What we discover in this experience is our “alien flesh,” Trigg’s adaptation of the great midcentury phenomenologist Maurice Merleau-Ponty’s famous notion of “the flesh.” With this term Merleau-Ponty referred not just to the embodied subject, he also emphasized, much more strongly, how our bodies are actually touched by the world. In a complex movement of overlapping and folding that exceeds all binary oppositions (body and mind, self and other, subject and object world), we simultaneously touch and shape the world and vice versa. This fundamental bodily interaction of subject and world supplements perception and negotiates the distance and closeness that we feel in relation to the world.
Trigg’s notion of “alien flesh,” however, brings out a much more disturbing experience of the world than Merleau-Ponty’s; for him, daily life, particularly in our postmodern world, forces us into a continual confrontation with anonymity, fragmentation, and alienness. When we are colonized by an “un-place” that enters our body as a foreign element, we no longer experience our subjectivity as our own: “if un-place is the overlapping of places within the same body, then alien flesh is the recognition of the body as the host for that overlapping. Together the result is an uncanny effect.” Thus we become aware of the co-existence of a “prepersonal,” anonymous, enigmatic body and a personal body that normally overlap. Through the memory of place inscribed as un-place, these two bodies are temporally disconnected, opening up what Trigg calls “a primal experience of uncanniness.”
Finally, Trigg usefully distinguishes different stages of spatial memory — everyday memory, transitional memory, and traumatic memory — that correspond to different degrees or densities of what I would call “immaterial materiality”: alien flesh, dark entity and the black hole. The third may be the most important for conceiving the relevance of the concept of the uncanny to our post-traumatic cultural present. Trigg conceives trauma as a black hole within the subject. As a mass of negative matter, it is a strange agency inside the body and in the life-world. In nightmares, this traumatic place returns as an experience of complete disintegration and death. Within the subject that has survived the trauma, there is another subject that is “dead” and yet remains a part of the surviving subject. Spatial memory thus opens up a “middle ground between presence and absence” that is alive with a strange force that can be intuited by the body. Through spatial memory, both in the subject and the memories embodied in spaces, the subject is in varying degrees confronted with an anonymous, inhuman quality in the life-world. Spatial memories and experiences like the phantom limb (an example from Merleau-Ponty’s Phenomenology of Perception that is very important for Trigg) incite in us an uncanny mood that is the manifestation of the fundamental uncanniness of our “being-in-the-world,” as Heidegger puts it. This uncanny mood is disturbing and threatening, but it is also a state of heightened sensitivity to the vivid presence of the non-human in the subject and in the world as well as a source of creativity.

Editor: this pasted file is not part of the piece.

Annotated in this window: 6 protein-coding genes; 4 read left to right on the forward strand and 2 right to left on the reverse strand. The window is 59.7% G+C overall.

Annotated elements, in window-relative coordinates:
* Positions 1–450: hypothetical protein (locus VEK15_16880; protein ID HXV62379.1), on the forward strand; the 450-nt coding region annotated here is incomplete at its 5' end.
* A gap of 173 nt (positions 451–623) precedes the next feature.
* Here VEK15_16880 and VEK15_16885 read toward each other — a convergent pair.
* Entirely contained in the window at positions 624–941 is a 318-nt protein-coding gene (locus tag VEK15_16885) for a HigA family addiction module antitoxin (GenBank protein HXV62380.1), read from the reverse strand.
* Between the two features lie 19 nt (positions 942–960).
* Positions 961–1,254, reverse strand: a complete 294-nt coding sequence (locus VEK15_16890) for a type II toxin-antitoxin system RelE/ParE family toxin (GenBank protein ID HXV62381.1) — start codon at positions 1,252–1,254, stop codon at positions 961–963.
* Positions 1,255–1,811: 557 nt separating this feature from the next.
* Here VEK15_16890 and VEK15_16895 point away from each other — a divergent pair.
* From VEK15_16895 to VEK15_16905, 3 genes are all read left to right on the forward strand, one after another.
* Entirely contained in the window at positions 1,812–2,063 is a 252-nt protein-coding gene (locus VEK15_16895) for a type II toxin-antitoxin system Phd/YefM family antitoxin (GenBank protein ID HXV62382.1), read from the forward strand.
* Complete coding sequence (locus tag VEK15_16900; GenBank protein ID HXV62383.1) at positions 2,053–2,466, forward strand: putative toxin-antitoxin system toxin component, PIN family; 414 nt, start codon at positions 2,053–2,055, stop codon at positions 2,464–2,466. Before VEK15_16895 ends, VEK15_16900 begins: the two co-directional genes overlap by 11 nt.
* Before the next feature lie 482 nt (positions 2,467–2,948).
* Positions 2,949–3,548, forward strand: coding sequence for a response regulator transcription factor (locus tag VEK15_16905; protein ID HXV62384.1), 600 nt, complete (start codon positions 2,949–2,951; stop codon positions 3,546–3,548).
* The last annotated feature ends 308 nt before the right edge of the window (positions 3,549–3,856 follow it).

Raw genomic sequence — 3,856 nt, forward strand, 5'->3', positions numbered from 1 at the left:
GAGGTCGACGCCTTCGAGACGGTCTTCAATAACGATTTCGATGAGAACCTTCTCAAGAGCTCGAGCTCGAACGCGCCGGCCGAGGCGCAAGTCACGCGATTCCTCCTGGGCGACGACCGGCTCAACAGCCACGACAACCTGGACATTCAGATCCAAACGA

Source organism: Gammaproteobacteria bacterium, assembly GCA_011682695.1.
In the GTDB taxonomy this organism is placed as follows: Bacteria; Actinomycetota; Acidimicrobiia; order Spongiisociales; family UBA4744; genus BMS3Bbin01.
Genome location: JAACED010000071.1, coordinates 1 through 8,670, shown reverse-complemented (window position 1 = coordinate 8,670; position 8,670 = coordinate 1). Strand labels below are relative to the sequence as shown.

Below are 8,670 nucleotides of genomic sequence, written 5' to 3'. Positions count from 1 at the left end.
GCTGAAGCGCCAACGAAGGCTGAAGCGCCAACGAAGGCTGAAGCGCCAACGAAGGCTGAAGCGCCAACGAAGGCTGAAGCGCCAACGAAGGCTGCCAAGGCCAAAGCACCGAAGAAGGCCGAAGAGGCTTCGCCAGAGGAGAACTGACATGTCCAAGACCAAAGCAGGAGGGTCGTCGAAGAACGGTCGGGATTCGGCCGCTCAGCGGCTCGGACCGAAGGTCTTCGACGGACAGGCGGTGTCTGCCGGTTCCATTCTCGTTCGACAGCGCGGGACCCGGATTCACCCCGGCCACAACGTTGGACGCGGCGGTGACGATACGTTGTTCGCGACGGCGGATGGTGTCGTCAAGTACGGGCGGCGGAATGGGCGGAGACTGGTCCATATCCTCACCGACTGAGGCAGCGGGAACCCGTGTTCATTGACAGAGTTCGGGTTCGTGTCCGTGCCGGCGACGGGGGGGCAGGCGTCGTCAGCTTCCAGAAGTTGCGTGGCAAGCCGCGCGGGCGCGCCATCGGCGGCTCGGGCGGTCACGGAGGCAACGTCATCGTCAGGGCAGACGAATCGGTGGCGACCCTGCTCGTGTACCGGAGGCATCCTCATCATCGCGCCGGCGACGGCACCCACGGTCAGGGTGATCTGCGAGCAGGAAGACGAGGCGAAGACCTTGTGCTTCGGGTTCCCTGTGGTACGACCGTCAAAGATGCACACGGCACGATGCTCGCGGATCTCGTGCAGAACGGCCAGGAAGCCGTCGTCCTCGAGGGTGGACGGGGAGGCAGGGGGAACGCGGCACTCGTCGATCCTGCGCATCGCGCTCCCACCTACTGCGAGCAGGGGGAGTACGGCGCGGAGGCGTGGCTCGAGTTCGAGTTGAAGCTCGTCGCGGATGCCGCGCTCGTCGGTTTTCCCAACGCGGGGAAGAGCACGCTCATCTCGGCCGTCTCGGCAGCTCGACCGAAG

The Memory of Place is a balanced and mostly successful attempt to bring together the Freudian uncanny and the phenomenological tradition. There have been a few earlier attempts to think Freud’s notion of the uncanny together with Martin Heidegger’s, motivated by Heidegger’s use of the term “Unheimlichkeit” (usually translated into English as “unhomeliness”) in his early work. This is no easy task, since for Freud the uncanny is a psychological condition rooted in the human subject, whereas for Heidegger “unhomeliness” is an existential condition that has nothing to do with the individual psyche. In this regard, Trigg’s emphasis on Merleau-Ponty rather than Heidegger for his phenomenology is a master-stroke: Trigg skillfully deploys Merleau-Ponty’s philosophy to transcend the rigid dichotomy between subject and object and thus manages to reveal uncanniness as both a subjective experience (as it was for Freud) and an objective quality of the world (as it was for Heidegger). In the process, he convincingly analyzes concrete manifestations of spatial memory as “immaterial material” presences in the subject and in the world. The uncanny, as it is conceptualized here, is phenomenology’s bad trip. It is what happens when the harmonious interrelation of subject and world comes undone.
This is one way to bring the tradition of thinking about the uncanny forward. Perhaps in the coming years we will see Trigg and others align their phenomenological reflections on the uncanny with the renewed attention to animism in science and technology studies. For some years now sociologists like Bruno Latour, anthropologists like Michael Taussig, art historians like W.J.T. Mitchell and Hans Belting, and cultural theorists like Sherry Turkle have been examining how the “smart” technological objects that are a fundamental part of our everyday existence — computers, smart phones, telematic surgery or robotic pets and humanoids — are altering our subjectivity. Increasingly, these objects possess a kind of inhuman intelligence and intentionality of their own that throw into question the human and turn us into posthumans or “natural born cyborgs” (in philosopher Andy Clark’s phrase). Such “animated” objects should be understood as hybrids, according to Latour: they occupy the middle ground between human and inhuman, between presence and absence, and act as agents that determine our behavior. The (re)turn to the thing itself and to the materiality of the uncanny is a welcome supplement to a more discursive approach that prevailed in the nineties, which looks at the way the uncanny is constructed in texts. It will be exciting to see whether the phenomenological and discursive approaches will be able to establish common ground with the ongoing experimental research in the fields of robotics and cognitive science and how this will affect art and science. Whatever happens, it seems likely that the concept of the uncanny will continue to transform itself and aid us in our understanding of how the word, and the world, become (alien) flesh: both deeply familiar and totally strange — not quite present in our world, but at the same time already deeply engrained in our bodies.